It Starts with a Square

Pixar’s Onward: X Marks the Spot

BY Regan Hewitt

Long ago… the world was filled with magic! Cunning rogues, mighty warriors, and spell-casting wizards embarked on perilous quests. Together, they discovered ancient tombs, fought against giant beasts, and most importantly, helped those in need.

The world was filled with magic, but the art of practicing it was difficult to master. It took patience to conjure spells, and eventually, other more-convenient methods were discovered. Magic was no longer needed. Instead, technology and advancement ruled. Electricity, rather than fire, lit dark places, and large cities were soon built. Skyscrapers replaced mountains, and highways replaced valleys.

Pixar’s latest film, Onward, is set in a magnificent world, but it tries to tell a much smaller, more intimate story. Written and directed by Dan Scanlon, and written alongside Keith Bunin and Jason Headley, Onward is about two elvish brothers, Ian and Barley Lightfoot, who embark on a noble quest to spend just twenty-four hours with their deceased father – a story is inspired by the loss of Dan Scanlon’s own father. Along the way, Ian and Barley learn meaningful lessons about life, each other, and that the “Path of Peril” isn’t so perilous after all.

Ian, the younger brother, is shy and unsure of himself. He lacks confidence, but yearns to be bold, like he is told his father used to be. In the opening act, he listens to a tape of his dad talking into and testing his new recorder. Ian never met their dad, but his older brother, Barley, did. Barley remembers and holds onto a few memories of their father. Unlike Ian, Barley is loud, boisterous, and unafraid. He’s extremely passionate about magic and is depicted literally holding onto New Mushroomton’s history, as he is seen on TV protesting the destruction of a historic fountain by tying himself to its base.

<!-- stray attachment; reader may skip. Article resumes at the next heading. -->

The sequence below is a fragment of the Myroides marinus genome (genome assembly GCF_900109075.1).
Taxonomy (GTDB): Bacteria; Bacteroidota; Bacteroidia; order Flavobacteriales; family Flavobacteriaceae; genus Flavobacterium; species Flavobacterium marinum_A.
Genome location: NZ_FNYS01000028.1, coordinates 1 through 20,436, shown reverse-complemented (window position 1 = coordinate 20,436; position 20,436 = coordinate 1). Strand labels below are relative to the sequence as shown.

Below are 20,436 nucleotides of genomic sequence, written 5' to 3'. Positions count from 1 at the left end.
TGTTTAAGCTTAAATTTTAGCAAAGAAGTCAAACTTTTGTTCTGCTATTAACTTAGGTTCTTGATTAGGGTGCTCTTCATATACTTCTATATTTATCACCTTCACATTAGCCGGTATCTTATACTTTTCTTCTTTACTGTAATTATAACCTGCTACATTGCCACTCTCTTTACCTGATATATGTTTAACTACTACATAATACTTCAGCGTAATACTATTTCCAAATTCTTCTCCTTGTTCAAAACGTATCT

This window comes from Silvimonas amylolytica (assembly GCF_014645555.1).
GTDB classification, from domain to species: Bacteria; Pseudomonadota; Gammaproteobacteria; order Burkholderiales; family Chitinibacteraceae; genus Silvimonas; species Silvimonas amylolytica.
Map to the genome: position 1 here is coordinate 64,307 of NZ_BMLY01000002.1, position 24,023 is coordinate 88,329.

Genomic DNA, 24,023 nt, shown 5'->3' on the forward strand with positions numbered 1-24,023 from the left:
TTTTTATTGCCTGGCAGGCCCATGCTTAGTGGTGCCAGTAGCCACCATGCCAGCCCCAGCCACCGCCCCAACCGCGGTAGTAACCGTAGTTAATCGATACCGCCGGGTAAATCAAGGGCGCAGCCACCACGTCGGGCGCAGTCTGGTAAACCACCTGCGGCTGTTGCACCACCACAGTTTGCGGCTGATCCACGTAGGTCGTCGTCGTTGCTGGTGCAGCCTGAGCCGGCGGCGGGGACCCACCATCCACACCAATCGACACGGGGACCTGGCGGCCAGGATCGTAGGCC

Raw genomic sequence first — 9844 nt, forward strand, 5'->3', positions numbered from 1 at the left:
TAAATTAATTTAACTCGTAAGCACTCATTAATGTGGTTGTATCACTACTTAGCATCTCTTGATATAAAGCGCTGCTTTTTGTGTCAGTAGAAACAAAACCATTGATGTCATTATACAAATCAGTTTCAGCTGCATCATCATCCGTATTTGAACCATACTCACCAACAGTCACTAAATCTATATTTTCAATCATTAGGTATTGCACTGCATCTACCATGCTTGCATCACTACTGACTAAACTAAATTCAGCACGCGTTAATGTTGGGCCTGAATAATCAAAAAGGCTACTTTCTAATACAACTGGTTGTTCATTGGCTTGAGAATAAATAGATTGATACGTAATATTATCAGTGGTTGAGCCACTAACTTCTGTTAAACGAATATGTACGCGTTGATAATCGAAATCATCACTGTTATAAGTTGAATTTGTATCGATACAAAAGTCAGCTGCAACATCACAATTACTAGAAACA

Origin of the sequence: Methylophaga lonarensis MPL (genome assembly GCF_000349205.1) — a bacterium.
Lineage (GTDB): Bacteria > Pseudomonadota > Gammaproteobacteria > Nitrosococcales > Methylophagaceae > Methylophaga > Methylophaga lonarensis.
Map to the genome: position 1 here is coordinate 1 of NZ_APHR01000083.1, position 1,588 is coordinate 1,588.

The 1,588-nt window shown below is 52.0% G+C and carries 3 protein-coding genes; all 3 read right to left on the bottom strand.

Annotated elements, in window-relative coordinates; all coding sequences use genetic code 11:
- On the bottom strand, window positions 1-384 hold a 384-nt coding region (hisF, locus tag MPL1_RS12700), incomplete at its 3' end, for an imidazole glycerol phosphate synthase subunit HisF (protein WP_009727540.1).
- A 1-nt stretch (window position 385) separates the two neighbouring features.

Barley’s obsession with magic regularly embarrasses Ian, who simply just wants to fit in at school. Ian creates a checklist but ultimately fails at each of his attempts at self-improvement. On his sixteenth birthday, though, their mother unveils a gift that was to be given to Ian and Barley when they were both sixteen. It’s a gift from their dad, and they unwrap a magic staff and spell that promises to bring their dad to life for a single day.

Sometimes, life points us in directions we’re unsure of. With each step, we can turn around and quit. We can simply take the expressway and choose to do what’s easy… or we can take another path, one that might seem perilous at first. The “Path of Peril” is scary. It’s bumpy and overgrown. It’s difficult and requires practice, patience, and hard work. Onward says there’s virtue in choosing this path, in doing what’s right.

Pixar’s Onward is a charming story about friendship, family, and adventure. It delivers a meaningful message worth sharing with others: it’s okay to take the “Path of Peril,” because the expressway isn’t always the best way.

“The expressway is faster…” – Ian Lightfoot

“Maybe not in the long run…” – Barley Lightfoot

Score: 9.1

Review by | Nick Cotros

May/June 2020 Tour Collierville Magazine